Farmers warn of imminent food scarcity due to poor rains

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Farmers in the Brong Ahafo Region are warning of imminent food scarcity in the country due to poor rains this year.

True to the predictions of the Ghana Meteorological Agency at the start of the year, rainfall has been low in the northern and middle belts of the country compared to previous years.

The farmers say this has caused them huge losses, leaving a lot of them in heavy debt.

President of the Farmers Organisation Network, David Amoah, told Joy News areas in the Brong Ahafo Region including Techiman, Nkoranza, Atebubu and Sene have been badly affected.

Cassava, yam and maize are some of the major crops grown there to feed other parts of the country.

“This year, the rains have disappointed us. And if care is not taken, Ghana will be in food deficit….these are the food basket areas,” Mr. Amoah told Joy News’ Joseph Opoku Gakpo.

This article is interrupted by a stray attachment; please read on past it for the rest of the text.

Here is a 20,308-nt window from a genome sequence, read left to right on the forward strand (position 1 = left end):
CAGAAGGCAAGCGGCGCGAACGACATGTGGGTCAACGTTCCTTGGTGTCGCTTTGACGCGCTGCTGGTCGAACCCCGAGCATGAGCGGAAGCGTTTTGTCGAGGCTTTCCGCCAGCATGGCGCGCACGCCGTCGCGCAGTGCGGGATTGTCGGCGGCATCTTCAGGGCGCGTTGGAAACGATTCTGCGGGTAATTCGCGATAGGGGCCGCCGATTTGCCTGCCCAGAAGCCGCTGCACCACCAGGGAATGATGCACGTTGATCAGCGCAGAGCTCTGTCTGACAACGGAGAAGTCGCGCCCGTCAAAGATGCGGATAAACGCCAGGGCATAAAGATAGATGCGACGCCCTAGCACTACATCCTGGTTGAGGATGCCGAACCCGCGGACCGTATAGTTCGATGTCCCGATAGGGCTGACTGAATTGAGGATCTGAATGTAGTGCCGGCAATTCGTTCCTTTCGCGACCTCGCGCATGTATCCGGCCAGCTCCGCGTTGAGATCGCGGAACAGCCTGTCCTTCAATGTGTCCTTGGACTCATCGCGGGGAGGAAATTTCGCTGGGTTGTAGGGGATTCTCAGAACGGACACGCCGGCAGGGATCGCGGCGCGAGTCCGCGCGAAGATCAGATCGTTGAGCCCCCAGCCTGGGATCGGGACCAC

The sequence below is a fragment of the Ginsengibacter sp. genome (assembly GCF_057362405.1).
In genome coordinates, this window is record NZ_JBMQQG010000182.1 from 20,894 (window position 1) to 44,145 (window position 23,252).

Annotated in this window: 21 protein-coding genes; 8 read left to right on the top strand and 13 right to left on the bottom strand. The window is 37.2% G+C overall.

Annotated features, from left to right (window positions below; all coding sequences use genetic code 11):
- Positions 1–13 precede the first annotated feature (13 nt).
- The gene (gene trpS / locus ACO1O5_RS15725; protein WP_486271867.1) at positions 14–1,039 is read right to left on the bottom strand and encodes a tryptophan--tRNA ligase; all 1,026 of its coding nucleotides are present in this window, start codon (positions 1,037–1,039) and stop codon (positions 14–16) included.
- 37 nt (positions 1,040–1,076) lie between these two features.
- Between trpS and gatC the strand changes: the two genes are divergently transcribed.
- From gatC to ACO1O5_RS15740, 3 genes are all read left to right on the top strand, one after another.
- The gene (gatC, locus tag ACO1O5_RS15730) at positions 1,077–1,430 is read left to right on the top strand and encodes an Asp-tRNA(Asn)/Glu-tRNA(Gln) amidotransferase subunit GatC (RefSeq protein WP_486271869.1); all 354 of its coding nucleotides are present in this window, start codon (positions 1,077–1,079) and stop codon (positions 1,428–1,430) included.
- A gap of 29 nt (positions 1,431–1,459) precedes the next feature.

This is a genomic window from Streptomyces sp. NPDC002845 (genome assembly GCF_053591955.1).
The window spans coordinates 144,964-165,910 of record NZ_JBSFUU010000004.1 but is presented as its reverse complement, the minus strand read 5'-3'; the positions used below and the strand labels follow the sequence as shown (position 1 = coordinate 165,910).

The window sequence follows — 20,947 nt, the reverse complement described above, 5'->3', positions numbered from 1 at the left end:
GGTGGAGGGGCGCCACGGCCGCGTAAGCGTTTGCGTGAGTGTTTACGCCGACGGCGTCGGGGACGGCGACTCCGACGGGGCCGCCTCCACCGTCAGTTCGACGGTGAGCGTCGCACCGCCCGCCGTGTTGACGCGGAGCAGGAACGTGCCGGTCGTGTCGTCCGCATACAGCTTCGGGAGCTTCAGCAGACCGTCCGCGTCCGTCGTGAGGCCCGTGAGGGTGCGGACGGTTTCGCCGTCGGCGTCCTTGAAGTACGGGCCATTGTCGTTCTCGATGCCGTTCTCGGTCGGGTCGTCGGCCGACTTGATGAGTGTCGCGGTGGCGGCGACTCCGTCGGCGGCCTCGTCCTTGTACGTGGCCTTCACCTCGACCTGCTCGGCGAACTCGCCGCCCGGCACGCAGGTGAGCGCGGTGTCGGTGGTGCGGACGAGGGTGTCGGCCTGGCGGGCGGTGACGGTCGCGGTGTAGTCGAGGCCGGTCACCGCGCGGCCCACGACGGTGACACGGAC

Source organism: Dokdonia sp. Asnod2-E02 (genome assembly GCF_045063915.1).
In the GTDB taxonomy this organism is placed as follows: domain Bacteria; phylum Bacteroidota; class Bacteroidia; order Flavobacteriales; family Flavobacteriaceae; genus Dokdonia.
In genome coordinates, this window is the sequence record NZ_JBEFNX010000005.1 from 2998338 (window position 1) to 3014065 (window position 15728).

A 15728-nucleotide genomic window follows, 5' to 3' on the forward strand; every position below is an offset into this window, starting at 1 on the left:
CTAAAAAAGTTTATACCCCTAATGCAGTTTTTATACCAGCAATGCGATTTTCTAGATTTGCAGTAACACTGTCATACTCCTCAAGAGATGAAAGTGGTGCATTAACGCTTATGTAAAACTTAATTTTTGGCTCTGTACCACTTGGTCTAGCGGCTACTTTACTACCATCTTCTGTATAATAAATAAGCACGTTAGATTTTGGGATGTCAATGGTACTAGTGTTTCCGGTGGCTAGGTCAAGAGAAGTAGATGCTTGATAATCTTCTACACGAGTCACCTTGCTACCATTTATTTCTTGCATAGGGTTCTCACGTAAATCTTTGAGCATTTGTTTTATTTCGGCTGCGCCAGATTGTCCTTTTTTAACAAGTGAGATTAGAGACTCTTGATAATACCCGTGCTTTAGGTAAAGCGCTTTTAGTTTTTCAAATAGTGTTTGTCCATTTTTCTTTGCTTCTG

Gladys Serwaa Adusei, a cashew, cassava and yam farmer in Techiman said she sank thousands of Ghana cedis into the preparation of land and planting of seeds at the start of the crop season.

But she has been disappointed because they have had less than five days of rain this year.

“If you get the rains and you start, you plant, when the plants are going to give fruits then the rain stops. So we couldn’t even make any yield. Most of my farmers are also crying. They went for loans, and now they cannot pay because the plants didn’t do well because of lack of rains,” she lamented.

Gladys says they are praying the trend changes in the months ahead, or they will be in trouble.

“We have prepared our lands, we are waiting for rains. Normally the minor season ones should have been planted in August, but in September we have not gotten the rains yet…If the rains don’t come, then next year we the farmers don’t know what we are going to eat,” she said.

At the start of the year, the Ghana Meteorological Agency warned there will be low rains this year, a situation it attributed to climate change.

 

 

Source: myjoyonline

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